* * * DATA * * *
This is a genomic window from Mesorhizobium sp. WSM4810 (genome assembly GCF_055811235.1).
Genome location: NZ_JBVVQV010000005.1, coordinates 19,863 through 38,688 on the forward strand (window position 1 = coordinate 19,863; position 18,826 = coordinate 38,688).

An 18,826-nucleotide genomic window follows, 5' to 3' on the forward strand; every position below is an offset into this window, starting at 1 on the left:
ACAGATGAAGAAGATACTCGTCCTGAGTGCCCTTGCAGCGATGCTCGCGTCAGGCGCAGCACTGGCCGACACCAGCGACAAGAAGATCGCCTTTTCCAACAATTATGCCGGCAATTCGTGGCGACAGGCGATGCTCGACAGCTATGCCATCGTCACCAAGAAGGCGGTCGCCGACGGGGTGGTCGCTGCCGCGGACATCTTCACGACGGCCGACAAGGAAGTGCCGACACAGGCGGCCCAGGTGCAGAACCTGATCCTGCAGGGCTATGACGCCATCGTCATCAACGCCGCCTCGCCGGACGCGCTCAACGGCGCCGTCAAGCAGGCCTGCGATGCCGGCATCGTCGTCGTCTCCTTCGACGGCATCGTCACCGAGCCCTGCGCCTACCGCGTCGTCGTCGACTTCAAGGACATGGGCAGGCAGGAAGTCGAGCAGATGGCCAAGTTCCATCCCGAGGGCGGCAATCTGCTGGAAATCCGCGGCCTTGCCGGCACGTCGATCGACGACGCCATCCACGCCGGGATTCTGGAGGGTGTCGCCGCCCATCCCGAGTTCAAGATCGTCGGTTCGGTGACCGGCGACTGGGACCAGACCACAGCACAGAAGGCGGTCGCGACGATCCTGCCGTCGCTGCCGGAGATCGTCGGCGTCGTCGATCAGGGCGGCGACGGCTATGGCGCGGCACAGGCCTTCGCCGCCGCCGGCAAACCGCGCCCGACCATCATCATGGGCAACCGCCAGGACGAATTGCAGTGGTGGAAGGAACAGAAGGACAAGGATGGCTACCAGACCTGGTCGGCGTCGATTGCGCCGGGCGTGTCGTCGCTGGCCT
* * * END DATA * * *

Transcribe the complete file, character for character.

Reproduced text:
This is a genomic window from Mesorhizobium sp. WSM4810 (genome assembly GCF_055811235.1).
Genome location: NZ_JBVVQV010000005.1, coordinates 19,863 through 38,688 on the forward strand (window position 1 = coordinate 19,863; position 18,826 = coordinate 38,688).

An 18,826-nucleotide genomic window follows, 5' to 3' on the forward strand; every position below is an offset into this window, starting at 1 on the left:
ACAGATGAAGAAGATACTCGTCCTGAGTGCCCTTGCAGCGATGCTCGCGTCAGGCGCAGCACTGGCCGACACCAGCGACAAGAAGATCGCCTTTTCCAACAATTATGCCGGCAATTCGTGGCGACAGGCGATGCTCGACAGCTATGCCATCGTCACCAAGAAGGCGGTCGCCGACGGGGTGGTCGCTGCCGCGGACATCTTCACGACGGCCGACAAGGAAGTGCCGACACAGGCGGCCCAGGTGCAGAACCTGATCCTGCAGGGCTATGACGCCATCGTCATCAACGCCGCCTCGCCGGACGCGCTCAACGGCGCCGTCAAGCAGGCCTGCGATGCCGGCATCGTCGTCGTCTCCTTCGACGGCATCGTCACCGAGCCCTGCGCCTACCGCGTCGTCGTCGACTTCAAGGACATGGGCAGGCAGGAAGTCGAGCAGATGGCCAAGTTCCATCCCGAGGGCGGCAATCTGCTGGAAATCCGCGGCCTTGCCGGCACGTCGATCGACGACGCCATCCACGCCGGGATTCTGGAGGGTGTCGCCGCCCATCCCGAGTTCAAGATCGTCGGTTCGGTGACCGGCGACTGGGACCAGACCACAGCACAGAAGGCGGTCGCGACGATCCTGCCGTCGCTGCCGGAGATCGTCGGCGTCGTCGATCAGGGCGGCGACGGCTATGGCGCGGCACAGGCCTTCGCCGCCGCCGGCAAACCGCGCCCGACCATCATCATGGGCAACCGCCAGGACGAATTGCAGTGGTGGAAGGAACAGAAGGACAAGGATGGCTACCAGACCTGGTCGGCGTCGATTGCGCCGGGCGTGTCGTCGCTGGCCT